Archive for October, 2011

Hershey’s and Halloween: A not-so-sweet combo.

With Halloween right around the corner, it’s time to start stocking up on treats for neighborhood goblins and ghouls. Huge bags of fun-size candy bars are lining the aisles in grocery stores around the country. But before you buy, the people behind Raise the Bar, Hershey have a message for consumers everywhere.

They have begun a campaign to raise awareness of Hershey’s non-compliance with International Labour Organization (ILO) conventions that set minimum ages for workers as well as banning forced labor.

Whilke they are calling for immediate change in child labor practices, their demands for fair trade (defined here) may take a little longer. The people behind Raise the Bar are asking Hershey to

“make a commitment to sourcing 100% Fair Trade Certified cocoa beans by 2012 for at least one of its top five selling chocolate bars that prominently displays the Hershey name.”

The ultimate goal is to have almost all Hershey’s products Fair Trade Certified by 2022.

Here’s how to support the cause.

Need alternatives for trick-or-treaters? My top picks for fair trade chocolate.

Check out reverse trick-or-treating!

Have a sweet (and responsible) Halloween!


Bake your way to simpler times with Wild Yeast

Do you remember being a kid, running inside after a hard day at play, and being greeted by the comforting, delicious smell of freshly baked bread? My mom would let me stand over her bread machine and watch as the pasty dough transformed itself into a golden brown loaf, just begging to be covered in softened butter.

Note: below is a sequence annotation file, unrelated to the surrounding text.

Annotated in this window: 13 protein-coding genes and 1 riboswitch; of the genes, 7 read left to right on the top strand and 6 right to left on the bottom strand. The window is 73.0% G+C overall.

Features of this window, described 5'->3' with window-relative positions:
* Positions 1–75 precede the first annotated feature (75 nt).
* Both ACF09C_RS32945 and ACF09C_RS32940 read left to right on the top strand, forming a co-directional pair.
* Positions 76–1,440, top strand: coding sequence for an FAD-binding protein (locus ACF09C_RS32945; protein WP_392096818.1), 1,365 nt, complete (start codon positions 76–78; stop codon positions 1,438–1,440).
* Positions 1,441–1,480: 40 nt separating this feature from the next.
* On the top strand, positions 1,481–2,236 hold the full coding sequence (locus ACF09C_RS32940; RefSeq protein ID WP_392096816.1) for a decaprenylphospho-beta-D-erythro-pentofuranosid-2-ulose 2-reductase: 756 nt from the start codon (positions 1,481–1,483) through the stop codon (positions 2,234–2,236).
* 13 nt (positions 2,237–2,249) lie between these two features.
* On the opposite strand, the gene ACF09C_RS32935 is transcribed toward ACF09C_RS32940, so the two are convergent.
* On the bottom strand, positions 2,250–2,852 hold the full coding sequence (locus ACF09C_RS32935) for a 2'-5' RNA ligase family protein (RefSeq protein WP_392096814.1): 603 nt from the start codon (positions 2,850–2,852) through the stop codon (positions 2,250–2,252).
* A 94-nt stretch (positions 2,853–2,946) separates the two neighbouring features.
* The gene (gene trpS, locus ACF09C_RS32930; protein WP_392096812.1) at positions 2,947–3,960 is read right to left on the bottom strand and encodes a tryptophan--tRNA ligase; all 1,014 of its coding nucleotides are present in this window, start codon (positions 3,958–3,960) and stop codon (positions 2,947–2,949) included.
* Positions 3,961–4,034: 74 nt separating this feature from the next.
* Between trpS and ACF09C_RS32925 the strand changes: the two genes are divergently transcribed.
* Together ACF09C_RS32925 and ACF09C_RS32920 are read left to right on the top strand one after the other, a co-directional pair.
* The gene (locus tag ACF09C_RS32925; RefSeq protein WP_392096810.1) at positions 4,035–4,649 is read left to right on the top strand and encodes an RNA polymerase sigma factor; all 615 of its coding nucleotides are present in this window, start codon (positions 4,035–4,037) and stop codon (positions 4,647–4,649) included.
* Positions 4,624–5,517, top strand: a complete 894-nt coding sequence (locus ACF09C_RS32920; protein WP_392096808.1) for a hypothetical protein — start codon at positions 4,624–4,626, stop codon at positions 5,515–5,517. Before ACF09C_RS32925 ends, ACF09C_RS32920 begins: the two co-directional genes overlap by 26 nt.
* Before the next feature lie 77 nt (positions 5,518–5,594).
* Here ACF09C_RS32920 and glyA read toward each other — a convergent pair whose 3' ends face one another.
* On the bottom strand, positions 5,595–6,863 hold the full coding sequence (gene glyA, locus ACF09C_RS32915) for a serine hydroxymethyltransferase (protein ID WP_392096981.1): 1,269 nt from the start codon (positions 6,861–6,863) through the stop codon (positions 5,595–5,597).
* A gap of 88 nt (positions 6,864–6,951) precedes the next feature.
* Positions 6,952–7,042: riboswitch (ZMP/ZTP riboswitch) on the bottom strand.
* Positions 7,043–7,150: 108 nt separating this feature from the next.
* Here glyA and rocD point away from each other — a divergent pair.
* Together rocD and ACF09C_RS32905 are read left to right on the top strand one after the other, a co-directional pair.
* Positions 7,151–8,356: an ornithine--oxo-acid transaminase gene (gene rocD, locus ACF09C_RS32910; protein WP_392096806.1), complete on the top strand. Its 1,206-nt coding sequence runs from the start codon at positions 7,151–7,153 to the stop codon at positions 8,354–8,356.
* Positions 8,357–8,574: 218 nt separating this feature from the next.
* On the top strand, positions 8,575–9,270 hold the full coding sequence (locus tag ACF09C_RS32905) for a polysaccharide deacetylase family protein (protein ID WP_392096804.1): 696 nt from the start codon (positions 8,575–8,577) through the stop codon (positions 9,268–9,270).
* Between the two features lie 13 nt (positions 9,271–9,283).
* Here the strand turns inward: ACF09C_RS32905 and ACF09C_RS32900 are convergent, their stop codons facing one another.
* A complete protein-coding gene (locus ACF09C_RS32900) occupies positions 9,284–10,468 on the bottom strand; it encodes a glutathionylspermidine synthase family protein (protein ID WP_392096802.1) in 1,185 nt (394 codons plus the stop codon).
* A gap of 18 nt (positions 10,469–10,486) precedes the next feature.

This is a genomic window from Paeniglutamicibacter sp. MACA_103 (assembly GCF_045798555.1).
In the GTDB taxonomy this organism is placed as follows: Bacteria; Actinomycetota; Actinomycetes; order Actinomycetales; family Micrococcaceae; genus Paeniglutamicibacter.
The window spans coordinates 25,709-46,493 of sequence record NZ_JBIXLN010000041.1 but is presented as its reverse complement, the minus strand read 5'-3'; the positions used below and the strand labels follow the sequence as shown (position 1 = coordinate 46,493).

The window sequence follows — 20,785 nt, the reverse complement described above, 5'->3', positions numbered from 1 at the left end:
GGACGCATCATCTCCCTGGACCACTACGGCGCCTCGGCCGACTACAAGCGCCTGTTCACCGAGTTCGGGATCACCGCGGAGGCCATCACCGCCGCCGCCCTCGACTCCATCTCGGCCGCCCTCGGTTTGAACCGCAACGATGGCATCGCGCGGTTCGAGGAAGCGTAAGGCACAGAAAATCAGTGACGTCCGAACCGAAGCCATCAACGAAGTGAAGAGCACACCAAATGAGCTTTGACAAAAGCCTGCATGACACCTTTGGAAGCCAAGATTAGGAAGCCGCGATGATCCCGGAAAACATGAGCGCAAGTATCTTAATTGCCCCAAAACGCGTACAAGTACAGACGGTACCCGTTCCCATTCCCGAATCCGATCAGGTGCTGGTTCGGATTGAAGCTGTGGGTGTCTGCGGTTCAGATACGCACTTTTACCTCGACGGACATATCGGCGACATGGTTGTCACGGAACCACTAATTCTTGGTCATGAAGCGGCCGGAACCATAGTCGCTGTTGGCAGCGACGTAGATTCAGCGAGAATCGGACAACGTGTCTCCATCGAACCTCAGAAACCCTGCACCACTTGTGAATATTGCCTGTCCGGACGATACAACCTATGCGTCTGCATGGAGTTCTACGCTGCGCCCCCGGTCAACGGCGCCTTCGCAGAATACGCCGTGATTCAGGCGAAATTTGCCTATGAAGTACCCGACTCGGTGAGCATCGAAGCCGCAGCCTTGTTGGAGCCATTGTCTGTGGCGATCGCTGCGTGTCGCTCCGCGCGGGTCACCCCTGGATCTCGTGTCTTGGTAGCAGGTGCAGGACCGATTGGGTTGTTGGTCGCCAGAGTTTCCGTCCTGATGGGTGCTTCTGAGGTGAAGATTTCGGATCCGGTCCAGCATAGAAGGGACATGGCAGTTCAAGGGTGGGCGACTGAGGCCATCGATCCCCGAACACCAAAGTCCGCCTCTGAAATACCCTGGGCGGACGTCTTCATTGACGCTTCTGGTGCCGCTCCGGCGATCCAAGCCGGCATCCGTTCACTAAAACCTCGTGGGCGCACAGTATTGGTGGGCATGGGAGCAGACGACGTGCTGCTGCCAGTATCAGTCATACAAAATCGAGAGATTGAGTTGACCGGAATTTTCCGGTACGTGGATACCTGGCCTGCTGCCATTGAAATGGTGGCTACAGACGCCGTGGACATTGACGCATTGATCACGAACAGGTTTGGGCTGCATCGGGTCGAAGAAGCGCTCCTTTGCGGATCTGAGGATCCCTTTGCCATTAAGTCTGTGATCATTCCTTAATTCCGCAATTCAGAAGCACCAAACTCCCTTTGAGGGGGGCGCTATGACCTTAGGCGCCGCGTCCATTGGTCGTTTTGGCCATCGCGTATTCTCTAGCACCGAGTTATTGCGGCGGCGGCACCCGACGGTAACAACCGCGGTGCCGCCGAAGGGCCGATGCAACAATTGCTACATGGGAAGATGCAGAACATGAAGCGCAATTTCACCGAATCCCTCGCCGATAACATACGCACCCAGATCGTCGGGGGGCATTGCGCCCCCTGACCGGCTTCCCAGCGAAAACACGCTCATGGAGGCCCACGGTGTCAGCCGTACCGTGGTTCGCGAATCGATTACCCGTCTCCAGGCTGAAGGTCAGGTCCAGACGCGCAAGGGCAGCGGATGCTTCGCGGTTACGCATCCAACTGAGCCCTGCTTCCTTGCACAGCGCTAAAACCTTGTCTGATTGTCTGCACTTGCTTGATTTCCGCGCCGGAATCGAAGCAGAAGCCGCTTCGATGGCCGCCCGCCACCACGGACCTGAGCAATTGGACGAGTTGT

The Wild Yeast Blog recaptures all the culinary joy of those bygone days, with easy-to-follow instructions and mouthwatering pictures to guide your way. The author, Susan, began her love affair with bread after a short baking class in 2006. From there, she moved on to the San Francisco Baking Institute and then to developing her own very popular blog for others who love baking or simply love bread.

Susan shares links to the books she uses, recent items she has baked, all-time favorites, and links that offer help for those who may not be naturals in the kitchen.

If you still find yourself needing motivation to steer clear of store-bought bread, just remember that you’ll be in control of every ingredient that goes into it. Love garlic? Add a bunch! Hate raisins? Steer clear. Not a fan of chemical bleaching agents, the very same that make certain manufactured white breads so white? Keep them away from your homemade bread! Susan often recommends using organic flour. Whether you’re doing it for your health or the planet, buying organic sends a message to large agribusinesses that you care about the quality of the ingredients in your food.

Read more about some of our adventures baking bread. Have fun in the kitchen!

– GN

A Boxy Compromise

I was walking through a local grocery store when a strange white box caught my eye. “BOXED WATER IS BETTER,” it boasted.  Keeping water bottles off grocery store shelves (and out of landfills) is a huge environmental goal, as they create an enormous amount of waste and aren’t necessarily better than the stuff that comes free out of your faucet. But are boxes another matter entirely? Could it be that a new shape and a new material might make it easier for people to stay hydrated and the planet to stay free of crumpled, flimsy bottles?